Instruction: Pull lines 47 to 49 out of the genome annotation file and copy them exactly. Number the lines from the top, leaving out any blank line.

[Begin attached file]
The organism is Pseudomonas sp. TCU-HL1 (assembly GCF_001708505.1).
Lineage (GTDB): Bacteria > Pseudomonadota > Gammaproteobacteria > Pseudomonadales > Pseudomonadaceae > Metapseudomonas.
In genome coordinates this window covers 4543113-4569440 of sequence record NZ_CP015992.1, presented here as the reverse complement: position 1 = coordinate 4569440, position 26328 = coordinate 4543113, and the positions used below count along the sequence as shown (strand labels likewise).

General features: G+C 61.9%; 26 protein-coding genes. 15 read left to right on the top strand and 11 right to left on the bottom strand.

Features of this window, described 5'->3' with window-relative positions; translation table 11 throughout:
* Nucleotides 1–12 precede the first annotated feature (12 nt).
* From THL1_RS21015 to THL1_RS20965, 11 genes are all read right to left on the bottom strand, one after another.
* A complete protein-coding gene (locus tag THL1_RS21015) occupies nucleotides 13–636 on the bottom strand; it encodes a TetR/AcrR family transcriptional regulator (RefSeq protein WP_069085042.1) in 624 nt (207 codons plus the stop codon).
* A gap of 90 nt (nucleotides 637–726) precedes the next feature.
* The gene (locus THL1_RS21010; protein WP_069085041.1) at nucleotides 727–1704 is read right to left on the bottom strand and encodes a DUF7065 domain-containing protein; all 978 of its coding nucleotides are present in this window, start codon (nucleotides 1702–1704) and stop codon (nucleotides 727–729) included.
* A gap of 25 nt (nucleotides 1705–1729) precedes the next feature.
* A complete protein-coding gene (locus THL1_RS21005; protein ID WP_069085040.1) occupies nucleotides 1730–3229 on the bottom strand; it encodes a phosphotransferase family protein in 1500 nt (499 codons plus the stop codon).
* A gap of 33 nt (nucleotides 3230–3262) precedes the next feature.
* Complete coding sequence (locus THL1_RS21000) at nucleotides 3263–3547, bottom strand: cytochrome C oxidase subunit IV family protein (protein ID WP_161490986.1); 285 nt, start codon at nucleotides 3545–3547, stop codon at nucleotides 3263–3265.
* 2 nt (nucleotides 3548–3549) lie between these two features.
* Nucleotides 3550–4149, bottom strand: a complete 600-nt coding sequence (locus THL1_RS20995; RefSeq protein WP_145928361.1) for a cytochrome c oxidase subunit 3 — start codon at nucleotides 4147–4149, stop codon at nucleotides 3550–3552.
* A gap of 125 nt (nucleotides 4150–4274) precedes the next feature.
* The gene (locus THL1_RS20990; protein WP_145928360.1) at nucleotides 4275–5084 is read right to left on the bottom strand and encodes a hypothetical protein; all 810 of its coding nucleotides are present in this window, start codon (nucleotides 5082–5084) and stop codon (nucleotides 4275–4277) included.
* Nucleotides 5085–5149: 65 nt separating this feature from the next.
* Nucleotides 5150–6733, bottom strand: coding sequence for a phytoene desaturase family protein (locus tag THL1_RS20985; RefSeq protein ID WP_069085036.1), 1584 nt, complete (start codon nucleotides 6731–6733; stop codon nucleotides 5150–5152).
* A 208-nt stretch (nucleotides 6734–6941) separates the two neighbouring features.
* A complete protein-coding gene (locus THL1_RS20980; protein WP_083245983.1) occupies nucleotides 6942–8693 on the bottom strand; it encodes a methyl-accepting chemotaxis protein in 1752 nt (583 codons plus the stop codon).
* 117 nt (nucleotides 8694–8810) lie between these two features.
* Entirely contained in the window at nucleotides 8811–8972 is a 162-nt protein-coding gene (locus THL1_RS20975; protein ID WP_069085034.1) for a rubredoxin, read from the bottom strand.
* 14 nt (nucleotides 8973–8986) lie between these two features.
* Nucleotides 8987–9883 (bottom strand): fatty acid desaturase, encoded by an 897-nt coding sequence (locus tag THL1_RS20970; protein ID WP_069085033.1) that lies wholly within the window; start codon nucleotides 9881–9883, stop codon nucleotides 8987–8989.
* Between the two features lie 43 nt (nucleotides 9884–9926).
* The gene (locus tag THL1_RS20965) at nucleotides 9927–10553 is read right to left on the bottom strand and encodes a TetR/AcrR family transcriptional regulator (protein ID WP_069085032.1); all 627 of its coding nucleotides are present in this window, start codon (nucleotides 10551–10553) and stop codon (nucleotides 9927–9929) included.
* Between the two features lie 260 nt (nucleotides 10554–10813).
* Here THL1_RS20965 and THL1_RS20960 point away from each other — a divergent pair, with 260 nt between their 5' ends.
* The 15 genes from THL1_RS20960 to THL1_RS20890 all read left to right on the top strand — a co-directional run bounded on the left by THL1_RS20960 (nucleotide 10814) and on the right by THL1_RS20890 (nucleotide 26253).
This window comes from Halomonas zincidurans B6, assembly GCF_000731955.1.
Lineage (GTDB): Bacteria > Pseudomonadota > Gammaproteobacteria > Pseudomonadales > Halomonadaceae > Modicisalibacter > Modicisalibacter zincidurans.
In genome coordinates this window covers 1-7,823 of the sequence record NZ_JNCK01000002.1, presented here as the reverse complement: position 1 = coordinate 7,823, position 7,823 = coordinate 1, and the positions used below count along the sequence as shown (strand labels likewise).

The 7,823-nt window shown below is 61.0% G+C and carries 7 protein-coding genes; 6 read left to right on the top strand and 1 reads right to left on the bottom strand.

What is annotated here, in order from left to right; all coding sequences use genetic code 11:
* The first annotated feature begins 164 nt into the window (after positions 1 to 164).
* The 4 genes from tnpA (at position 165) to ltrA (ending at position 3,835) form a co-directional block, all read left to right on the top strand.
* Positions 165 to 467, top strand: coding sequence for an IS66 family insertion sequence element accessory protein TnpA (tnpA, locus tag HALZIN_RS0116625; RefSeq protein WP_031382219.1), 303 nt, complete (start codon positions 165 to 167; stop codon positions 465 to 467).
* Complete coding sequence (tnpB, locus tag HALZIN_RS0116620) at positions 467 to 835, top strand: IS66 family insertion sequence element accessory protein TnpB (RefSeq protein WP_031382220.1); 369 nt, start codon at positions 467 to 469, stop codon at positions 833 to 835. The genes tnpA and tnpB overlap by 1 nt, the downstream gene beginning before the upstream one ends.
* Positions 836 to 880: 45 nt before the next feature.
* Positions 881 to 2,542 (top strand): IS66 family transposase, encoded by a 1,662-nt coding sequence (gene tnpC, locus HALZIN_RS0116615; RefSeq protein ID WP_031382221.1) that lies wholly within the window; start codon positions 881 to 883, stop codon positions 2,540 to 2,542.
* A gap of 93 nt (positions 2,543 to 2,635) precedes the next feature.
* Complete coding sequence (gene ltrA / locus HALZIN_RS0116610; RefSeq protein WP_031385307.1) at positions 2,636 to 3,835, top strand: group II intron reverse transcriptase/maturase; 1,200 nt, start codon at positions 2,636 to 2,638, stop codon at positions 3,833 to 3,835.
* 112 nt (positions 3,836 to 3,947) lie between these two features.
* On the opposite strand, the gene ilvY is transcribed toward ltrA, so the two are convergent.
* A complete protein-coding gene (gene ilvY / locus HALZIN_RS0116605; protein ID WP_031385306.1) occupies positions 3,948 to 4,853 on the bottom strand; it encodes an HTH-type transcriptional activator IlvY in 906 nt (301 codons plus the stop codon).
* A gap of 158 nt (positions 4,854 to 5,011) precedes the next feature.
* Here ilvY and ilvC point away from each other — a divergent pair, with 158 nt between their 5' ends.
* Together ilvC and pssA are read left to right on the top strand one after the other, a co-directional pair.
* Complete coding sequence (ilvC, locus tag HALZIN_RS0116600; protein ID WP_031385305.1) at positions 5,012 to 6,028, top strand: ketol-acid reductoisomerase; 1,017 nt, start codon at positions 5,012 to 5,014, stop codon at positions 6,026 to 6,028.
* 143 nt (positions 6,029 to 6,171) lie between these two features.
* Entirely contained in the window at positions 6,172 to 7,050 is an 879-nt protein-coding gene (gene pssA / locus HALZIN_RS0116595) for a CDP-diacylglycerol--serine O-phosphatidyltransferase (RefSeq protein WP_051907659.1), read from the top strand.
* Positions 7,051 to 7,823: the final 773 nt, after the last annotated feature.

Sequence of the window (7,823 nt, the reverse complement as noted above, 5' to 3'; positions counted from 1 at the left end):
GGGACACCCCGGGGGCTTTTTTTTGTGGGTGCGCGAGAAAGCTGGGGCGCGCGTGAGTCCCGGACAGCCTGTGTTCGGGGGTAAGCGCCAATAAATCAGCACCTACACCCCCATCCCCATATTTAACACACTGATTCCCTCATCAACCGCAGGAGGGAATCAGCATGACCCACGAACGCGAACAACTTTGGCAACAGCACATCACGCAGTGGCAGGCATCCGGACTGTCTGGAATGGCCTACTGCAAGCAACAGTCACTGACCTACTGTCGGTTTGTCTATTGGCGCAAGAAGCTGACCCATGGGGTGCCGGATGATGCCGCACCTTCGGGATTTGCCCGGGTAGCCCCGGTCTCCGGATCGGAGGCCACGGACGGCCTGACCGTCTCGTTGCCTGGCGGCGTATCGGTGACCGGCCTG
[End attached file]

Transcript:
* A complete protein-coding gene (gene ilvY / locus HALZIN_RS0116605; protein ID WP_031385306.1) occupies positions 3,948 to 4,853 on the bottom strand; it encodes an HTH-type transcriptional activator IlvY in 906 nt (301 codons plus the stop codon).
* A gap of 158 nt (positions 4,854 to 5,011) precedes the next feature.
* Here ilvY and ilvC point away from each other — a divergent pair, with 158 nt between their 5' ends.